"They're basically scamming people," he said.

Tipoffs neighbors can see are out of state license plates, he said. If police know the license numbers or the area outfits that might be scammers are working, they can catch up with them and do background checks to see if they are on the level, Hanlon said.

If they are, they should have an easily accessible track record, will likely be based nearby and be known by the Better Business Bureau, he said.

Seniors at risk

Senior citizens remain vulnerable to other scams as well, especially identity theft, typically through phone call scams involving a fictitiously distressed loved one, he said.  They have lost thousands of dollars in these crimes, which are difficult to investigate because they often come from out of state or out of country, Hanlon said.

He emphasized the importance of stressing to elderly family members or neighbors that they should be careful with phone, computer, or mailed solicitations, as the vast majority are scams.

Future is wireless

Looking to the new year, Hanlon said the police department will emphasize the importance of installing wireless cameras at homes and businesses. While many such devices are on the market, police recommend cameras with recording capabilities and those that are able to send pictures and videos to the owners' cell phones.

Prices have come down to less than $200, he said. The department offers a $25-off coupon to New Berlin residents on its website http://wi-newberlin.civicplus.com/DocumentCenter/View/7566.

New Berlin police also do a number of community outreach activities. In 2016, they provided 136 car seat inspections for parents, 41 tours of the police station to children, had 59 speaking engagements with young people regarding personal safety, did 52 presentations to businesses on safety and security, gave 28 talks to senior citizens regarding scams and personal safety, made 63 appearances at requested public relations events, gave 22 presentations to financial institutions regarding robbery prevention, provided 33 security surveys to residents and business, and did home visits to sexual offenders living in New Berlin.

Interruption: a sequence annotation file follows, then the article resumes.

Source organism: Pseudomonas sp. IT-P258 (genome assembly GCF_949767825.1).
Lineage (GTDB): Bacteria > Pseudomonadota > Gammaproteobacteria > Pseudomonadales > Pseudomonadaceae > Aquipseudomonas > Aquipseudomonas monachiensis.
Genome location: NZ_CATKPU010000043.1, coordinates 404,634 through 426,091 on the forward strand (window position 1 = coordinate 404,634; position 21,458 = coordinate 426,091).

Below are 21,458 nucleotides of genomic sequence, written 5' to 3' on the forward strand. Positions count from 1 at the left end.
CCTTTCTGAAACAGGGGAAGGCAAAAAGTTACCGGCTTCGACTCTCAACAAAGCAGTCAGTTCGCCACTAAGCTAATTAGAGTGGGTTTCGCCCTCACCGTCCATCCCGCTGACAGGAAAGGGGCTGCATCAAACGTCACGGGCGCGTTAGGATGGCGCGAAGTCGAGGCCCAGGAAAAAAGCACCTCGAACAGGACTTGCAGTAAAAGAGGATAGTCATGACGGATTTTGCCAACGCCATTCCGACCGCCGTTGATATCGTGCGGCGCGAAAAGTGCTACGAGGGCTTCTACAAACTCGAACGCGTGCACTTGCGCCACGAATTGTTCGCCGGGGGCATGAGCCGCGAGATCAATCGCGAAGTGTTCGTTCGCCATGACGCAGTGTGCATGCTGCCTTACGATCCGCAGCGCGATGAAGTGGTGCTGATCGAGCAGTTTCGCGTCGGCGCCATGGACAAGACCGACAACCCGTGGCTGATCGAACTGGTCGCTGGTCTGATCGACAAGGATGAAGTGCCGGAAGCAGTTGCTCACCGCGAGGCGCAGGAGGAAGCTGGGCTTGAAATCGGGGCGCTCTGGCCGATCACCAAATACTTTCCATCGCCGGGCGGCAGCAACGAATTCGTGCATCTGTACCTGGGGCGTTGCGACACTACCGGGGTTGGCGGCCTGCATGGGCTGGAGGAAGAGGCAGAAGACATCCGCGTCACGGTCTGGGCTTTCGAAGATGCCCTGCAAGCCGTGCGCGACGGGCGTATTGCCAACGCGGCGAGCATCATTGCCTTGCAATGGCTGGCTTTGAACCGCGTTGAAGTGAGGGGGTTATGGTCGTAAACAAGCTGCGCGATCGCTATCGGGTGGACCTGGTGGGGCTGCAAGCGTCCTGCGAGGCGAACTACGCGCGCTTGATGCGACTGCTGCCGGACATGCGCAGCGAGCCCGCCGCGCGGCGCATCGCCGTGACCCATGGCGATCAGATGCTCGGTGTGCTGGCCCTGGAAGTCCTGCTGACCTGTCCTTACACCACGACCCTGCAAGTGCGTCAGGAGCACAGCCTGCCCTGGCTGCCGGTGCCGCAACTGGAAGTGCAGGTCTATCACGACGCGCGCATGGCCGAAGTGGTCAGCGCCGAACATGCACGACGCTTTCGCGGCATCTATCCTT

The department also conducted two 10-week Citizen Academy courses.


Homicide -- 0 (0 last year)

Burglary -- 47 (47 last year)

Robbery -- 4 (1 last year)

Vehicle theft -- 5 (3 last year)

Aggravated assault -- 0 (1 last year)

Criminal damage to property -- 113 (108 last year)

Disorderly conduct -- 224 (241 last year)

Theft -- 199 (176 last year)

Theft from vehicle -- 40 (46 last year)

Theft of gas -- 12 (16 last year)

Retail theft -- 123 (115 last year)

Identity theft -- 206 (234 last year)

Drug complaints -- 120 (101 last year)

Domestic violence -- 211 (208 last year)

Drunken driving -- 158 (143 last year)